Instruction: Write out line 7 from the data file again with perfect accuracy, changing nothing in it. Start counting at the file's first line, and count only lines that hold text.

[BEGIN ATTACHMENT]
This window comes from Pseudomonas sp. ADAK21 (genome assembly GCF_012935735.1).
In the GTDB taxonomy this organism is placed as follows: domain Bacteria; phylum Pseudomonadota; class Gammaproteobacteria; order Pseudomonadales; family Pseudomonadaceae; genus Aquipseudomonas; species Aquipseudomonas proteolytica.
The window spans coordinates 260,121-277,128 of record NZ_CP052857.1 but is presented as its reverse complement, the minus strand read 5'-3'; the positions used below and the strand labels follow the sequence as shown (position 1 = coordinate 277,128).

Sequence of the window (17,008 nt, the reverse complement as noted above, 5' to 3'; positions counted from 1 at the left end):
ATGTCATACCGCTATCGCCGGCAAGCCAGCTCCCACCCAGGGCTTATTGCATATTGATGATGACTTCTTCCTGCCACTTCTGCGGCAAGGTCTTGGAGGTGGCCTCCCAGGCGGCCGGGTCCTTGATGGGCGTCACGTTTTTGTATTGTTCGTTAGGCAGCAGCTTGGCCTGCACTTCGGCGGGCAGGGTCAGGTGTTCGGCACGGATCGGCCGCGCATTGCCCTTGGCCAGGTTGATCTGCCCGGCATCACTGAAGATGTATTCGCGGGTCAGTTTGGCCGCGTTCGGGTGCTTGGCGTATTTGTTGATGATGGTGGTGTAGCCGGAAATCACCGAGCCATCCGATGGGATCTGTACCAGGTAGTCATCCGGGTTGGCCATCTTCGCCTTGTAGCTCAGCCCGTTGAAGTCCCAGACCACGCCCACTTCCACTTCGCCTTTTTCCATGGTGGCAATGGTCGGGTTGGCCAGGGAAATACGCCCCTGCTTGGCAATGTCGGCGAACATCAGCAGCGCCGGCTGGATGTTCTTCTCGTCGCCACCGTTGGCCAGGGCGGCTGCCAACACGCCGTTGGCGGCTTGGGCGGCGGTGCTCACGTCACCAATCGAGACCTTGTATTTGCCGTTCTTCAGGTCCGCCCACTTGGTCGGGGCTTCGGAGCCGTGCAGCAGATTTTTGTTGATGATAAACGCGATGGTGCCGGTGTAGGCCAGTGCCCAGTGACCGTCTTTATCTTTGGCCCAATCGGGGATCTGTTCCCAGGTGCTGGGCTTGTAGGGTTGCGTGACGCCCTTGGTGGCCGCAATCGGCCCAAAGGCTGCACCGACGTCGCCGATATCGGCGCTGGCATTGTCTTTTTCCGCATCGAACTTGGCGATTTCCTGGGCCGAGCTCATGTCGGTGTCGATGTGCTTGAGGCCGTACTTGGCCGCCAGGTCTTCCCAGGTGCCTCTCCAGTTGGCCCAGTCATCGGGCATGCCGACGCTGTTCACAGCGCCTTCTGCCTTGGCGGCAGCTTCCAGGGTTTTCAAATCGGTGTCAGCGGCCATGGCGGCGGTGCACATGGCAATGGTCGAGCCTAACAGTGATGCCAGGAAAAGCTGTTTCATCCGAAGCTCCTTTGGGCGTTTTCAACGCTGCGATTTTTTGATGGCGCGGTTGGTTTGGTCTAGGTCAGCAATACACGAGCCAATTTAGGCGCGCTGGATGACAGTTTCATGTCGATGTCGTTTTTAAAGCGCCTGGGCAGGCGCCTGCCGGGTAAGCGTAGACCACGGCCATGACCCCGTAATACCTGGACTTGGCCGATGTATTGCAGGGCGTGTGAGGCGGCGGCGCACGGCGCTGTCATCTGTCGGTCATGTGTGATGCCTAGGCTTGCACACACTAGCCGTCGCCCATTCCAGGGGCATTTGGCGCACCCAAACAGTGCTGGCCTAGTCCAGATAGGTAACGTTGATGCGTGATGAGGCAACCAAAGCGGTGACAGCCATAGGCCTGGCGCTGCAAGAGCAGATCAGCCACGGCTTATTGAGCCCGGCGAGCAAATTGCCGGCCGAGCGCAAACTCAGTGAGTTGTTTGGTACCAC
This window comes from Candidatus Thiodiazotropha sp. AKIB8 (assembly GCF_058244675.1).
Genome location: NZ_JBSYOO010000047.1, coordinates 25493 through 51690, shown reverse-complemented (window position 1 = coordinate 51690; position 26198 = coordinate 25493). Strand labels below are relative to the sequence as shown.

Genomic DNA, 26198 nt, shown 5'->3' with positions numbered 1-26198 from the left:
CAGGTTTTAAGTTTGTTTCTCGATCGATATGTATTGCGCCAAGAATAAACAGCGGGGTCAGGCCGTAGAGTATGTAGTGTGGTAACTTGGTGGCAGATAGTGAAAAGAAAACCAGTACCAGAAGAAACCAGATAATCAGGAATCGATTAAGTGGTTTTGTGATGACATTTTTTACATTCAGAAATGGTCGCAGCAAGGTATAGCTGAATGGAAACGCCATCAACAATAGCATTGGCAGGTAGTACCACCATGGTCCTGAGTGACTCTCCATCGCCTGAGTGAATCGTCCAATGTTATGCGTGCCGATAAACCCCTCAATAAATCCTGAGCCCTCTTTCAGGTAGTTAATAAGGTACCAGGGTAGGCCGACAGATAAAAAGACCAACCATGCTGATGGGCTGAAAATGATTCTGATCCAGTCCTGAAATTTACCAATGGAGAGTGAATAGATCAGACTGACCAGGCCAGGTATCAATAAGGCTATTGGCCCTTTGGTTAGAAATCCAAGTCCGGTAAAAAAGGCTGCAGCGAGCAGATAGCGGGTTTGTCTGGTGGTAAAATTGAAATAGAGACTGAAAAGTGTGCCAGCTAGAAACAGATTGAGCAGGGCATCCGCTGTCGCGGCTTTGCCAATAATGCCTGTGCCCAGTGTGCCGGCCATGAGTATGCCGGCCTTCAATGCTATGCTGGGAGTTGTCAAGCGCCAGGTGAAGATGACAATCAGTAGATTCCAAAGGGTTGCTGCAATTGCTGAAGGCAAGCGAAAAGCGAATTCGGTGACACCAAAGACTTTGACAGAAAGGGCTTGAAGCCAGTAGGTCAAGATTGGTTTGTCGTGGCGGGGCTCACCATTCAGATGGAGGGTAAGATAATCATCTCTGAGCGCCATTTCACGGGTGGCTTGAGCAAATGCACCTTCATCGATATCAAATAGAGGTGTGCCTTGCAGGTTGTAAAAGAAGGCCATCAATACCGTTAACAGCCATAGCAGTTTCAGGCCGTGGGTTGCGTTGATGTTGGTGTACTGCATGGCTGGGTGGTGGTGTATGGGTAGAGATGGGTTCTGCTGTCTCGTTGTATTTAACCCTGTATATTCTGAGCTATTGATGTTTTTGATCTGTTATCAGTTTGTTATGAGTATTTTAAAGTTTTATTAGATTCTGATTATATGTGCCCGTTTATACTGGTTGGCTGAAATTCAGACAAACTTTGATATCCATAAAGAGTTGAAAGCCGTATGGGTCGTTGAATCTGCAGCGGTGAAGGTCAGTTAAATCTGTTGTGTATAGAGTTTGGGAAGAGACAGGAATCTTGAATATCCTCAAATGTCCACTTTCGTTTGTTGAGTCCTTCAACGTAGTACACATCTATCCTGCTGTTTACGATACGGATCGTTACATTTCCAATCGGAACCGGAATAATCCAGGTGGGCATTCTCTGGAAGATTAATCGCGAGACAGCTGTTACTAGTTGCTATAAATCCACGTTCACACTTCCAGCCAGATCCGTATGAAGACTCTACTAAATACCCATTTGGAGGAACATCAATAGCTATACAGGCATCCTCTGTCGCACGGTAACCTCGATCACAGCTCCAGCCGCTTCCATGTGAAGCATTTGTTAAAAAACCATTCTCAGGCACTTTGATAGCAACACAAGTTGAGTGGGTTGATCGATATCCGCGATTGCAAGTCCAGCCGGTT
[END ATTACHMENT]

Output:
Genome location: NZ_JBSYOO010000047.1, coordinates 25493 through 51690, shown reverse-complemented (window position 1 = coordinate 51690; position 26198 = coordinate 25493). Strand labels below are relative to the sequence as shown.